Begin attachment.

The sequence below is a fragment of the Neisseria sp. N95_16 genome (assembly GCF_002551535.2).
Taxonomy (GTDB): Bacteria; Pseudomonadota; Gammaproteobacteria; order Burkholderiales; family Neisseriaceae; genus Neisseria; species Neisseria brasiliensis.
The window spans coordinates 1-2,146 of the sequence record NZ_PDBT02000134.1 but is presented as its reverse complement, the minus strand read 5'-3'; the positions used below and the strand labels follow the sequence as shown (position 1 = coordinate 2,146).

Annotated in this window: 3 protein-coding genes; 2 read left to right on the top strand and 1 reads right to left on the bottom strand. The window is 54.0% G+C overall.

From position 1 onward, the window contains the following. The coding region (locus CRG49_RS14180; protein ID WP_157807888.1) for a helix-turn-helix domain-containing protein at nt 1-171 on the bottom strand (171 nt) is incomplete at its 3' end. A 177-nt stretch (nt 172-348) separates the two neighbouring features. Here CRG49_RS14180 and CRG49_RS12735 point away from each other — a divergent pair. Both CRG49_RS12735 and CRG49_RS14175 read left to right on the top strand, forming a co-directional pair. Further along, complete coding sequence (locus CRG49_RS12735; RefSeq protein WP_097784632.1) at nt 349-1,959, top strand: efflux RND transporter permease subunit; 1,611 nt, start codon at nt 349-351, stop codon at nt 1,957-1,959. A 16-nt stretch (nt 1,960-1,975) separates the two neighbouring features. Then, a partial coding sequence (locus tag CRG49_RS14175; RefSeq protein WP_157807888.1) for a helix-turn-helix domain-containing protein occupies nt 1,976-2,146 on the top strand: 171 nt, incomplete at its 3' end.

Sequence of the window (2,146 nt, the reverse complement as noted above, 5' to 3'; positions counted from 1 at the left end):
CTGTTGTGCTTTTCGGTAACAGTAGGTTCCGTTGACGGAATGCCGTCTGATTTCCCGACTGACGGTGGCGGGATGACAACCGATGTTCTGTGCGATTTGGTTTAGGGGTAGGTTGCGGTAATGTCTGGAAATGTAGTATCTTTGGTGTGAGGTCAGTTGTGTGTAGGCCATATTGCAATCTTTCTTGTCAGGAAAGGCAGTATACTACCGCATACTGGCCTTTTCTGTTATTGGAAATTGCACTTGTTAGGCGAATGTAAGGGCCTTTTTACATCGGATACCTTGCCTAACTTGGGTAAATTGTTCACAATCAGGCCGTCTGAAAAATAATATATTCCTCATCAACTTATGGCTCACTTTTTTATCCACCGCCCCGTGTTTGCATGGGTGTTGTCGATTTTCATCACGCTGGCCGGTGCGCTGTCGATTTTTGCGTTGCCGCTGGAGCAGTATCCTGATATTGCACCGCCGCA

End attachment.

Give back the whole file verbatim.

The sequence below is a fragment of the Neisseria sp. N95_16 genome (assembly GCF_002551535.2).
Taxonomy (GTDB): Bacteria; Pseudomonadota; Gammaproteobacteria; order Burkholderiales; family Neisseriaceae; genus Neisseria; species Neisseria brasiliensis.
The window spans coordinates 1-2,146 of the sequence record NZ_PDBT02000134.1 but is presented as its reverse complement, the minus strand read 5'-3'; the positions used below and the strand labels follow the sequence as shown (position 1 = coordinate 2,146).

Annotated in this window: 3 protein-coding genes; 2 read left to right on the top strand and 1 reads right to left on the bottom strand. The window is 54.0% G+C overall.

From position 1 onward, the window contains the following. The coding region (locus CRG49_RS14180; protein ID WP_157807888.1) for a helix-turn-helix domain-containing protein at nt 1-171 on the bottom strand (171 nt) is incomplete at its 3' end. A 177-nt stretch (nt 172-348) separates the two neighbouring features. Here CRG49_RS14180 and CRG49_RS12735 point away from each other — a divergent pair. Both CRG49_RS12735 and CRG49_RS14175 read left to right on the top strand, forming a co-directional pair. Further along, complete coding sequence (locus CRG49_RS12735; RefSeq protein WP_097784632.1) at nt 349-1,959, top strand: efflux RND transporter permease subunit; 1,611 nt, start codon at nt 349-351, stop codon at nt 1,957-1,959. A 16-nt stretch (nt 1,960-1,975) separates the two neighbouring features. Then, a partial coding sequence (locus tag CRG49_RS14175; RefSeq protein WP_157807888.1) for a helix-turn-helix domain-containing protein occupies nt 1,976-2,146 on the top strand: 171 nt, incomplete at its 3' end.

Sequence of the window (2,146 nt, the reverse complement as noted above, 5' to 3'; positions counted from 1 at the left end):
CTGTTGTGCTTTTCGGTAACAGTAGGTTCCGTTGACGGAATGCCGTCTGATTTCCCGACTGACGGTGGCGGGATGACAACCGATGTTCTGTGCGATTTGGTTTAGGGGTAGGTTGCGGTAATGTCTGGAAATGTAGTATCTTTGGTGTGAGGTCAGTTGTGTGTAGGCCATATTGCAATCTTTCTTGTCAGGAAAGGCAGTATACTACCGCATACTGGCCTTTTCTGTTATTGGAAATTGCACTTGTTAGGCGAATGTAAGGGCCTTTTTACATCGGATACCTTGCCTAACTTGGGTAAATTGTTCACAATCAGGCCGTCTGAAAAATAATATATTCCTCATCAACTTATGGCTCACTTTTTTATCCACCGCCCCGTGTTTGCATGGGTGTTGTCGATTTTCATCACGCTGGCCGGTGCGCTGTCGATTTTTGCGTTGCCGCTGGAGCAGTATCCTGATATTGCACCGCCGCA